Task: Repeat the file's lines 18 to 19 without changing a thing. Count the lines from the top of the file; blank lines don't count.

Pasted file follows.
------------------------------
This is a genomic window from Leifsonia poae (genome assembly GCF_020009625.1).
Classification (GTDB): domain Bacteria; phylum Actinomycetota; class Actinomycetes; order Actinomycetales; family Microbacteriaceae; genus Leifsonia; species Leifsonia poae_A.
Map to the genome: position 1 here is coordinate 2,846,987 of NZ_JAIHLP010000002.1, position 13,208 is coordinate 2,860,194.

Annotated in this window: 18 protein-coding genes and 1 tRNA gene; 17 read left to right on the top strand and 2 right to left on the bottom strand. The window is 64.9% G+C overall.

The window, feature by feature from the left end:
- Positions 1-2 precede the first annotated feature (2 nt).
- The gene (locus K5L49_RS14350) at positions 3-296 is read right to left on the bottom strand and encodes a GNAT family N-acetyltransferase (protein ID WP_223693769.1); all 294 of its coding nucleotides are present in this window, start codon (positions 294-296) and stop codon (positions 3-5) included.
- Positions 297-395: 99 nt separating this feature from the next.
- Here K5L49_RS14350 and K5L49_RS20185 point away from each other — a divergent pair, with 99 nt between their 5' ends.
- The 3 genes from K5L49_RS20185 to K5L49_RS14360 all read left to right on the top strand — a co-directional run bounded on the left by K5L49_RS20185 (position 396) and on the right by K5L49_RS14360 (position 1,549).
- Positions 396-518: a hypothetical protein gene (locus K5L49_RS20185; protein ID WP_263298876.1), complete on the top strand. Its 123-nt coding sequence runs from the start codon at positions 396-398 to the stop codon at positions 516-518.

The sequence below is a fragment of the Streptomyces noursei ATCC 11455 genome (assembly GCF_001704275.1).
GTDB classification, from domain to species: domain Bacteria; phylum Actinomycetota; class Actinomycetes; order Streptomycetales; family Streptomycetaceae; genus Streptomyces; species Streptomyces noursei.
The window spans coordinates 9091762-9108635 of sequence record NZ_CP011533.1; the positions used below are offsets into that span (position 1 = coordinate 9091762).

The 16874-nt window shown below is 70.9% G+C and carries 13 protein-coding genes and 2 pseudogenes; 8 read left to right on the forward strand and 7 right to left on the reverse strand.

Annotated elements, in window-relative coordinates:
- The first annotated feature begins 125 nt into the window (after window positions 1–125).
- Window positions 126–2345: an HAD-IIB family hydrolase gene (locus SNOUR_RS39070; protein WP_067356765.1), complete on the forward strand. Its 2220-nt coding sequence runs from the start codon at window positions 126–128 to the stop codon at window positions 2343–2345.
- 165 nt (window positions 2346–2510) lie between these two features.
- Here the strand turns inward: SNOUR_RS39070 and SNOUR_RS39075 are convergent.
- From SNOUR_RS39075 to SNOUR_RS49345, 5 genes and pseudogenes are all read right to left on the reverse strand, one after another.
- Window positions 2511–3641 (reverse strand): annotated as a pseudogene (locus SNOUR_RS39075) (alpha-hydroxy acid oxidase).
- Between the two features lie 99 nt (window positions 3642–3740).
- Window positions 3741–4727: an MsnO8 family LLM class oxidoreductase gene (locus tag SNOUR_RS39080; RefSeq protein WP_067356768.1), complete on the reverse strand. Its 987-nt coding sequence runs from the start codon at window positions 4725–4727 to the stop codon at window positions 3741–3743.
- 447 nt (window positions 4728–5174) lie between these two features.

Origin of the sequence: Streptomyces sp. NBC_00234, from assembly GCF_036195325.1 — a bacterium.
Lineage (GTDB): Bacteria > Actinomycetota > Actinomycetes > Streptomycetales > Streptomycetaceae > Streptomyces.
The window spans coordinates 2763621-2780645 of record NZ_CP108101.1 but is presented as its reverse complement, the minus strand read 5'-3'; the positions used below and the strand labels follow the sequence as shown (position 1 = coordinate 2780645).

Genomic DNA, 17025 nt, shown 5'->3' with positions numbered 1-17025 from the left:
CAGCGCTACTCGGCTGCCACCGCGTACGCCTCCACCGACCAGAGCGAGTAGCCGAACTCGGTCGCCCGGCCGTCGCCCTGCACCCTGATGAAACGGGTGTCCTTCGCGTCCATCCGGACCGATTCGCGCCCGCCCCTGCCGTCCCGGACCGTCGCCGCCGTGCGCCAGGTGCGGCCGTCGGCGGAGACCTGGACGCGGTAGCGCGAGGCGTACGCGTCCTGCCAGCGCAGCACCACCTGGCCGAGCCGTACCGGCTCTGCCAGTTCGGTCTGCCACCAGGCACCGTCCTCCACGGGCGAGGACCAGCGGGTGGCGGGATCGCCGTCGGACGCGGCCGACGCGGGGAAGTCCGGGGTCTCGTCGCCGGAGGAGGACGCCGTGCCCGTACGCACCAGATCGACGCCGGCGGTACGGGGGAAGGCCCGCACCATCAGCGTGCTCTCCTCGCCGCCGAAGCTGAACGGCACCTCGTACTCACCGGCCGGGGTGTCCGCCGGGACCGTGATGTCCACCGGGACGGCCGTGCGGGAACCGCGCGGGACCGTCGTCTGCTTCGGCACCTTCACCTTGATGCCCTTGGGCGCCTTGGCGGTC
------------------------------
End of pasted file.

- Window positions 126–2345: an HAD-IIB family hydrolase gene (locus SNOUR_RS39070; protein WP_067356765.1), complete on the forward strand. Its 2220-nt coding sequence runs from the start codon at window positions 126–128 to the stop codon at window positions 2343–2345.
- 165 nt (window positions 2346–2510) lie between these two features.